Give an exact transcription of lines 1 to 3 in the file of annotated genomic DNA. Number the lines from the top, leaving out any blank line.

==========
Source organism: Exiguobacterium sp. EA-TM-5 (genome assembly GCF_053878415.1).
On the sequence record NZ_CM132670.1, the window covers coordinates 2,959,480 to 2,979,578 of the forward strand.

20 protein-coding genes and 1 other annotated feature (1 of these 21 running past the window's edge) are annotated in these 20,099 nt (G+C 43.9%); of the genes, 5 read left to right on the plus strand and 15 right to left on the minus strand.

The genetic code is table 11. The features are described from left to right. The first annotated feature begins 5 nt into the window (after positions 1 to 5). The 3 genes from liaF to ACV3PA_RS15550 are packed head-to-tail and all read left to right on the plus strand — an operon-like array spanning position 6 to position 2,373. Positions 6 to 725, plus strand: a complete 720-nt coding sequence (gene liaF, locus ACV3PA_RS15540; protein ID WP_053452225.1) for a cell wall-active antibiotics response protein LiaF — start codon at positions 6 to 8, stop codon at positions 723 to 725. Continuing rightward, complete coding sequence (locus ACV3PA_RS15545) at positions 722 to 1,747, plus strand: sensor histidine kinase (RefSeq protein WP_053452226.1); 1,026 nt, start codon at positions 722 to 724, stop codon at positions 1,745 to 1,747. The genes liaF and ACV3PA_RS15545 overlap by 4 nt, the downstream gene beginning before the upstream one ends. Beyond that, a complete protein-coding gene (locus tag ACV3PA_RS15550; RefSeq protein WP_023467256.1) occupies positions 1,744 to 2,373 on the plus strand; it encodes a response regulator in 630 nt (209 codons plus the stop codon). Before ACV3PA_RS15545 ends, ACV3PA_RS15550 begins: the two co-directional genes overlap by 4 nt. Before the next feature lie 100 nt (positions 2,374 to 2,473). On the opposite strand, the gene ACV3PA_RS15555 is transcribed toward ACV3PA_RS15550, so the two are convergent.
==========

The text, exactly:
Source organism: Exiguobacterium sp. EA-TM-5 (genome assembly GCF_053878415.1).
On the sequence record NZ_CM132670.1, the window covers coordinates 2,959,480 to 2,979,578 of the forward strand.

20 protein-coding genes and 1 other annotated feature (1 of these 21 running past the window's edge) are annotated in these 20,099 nt (G+C 43.9%); of the genes, 5 read left to right on the plus strand and 15 right to left on the minus strand.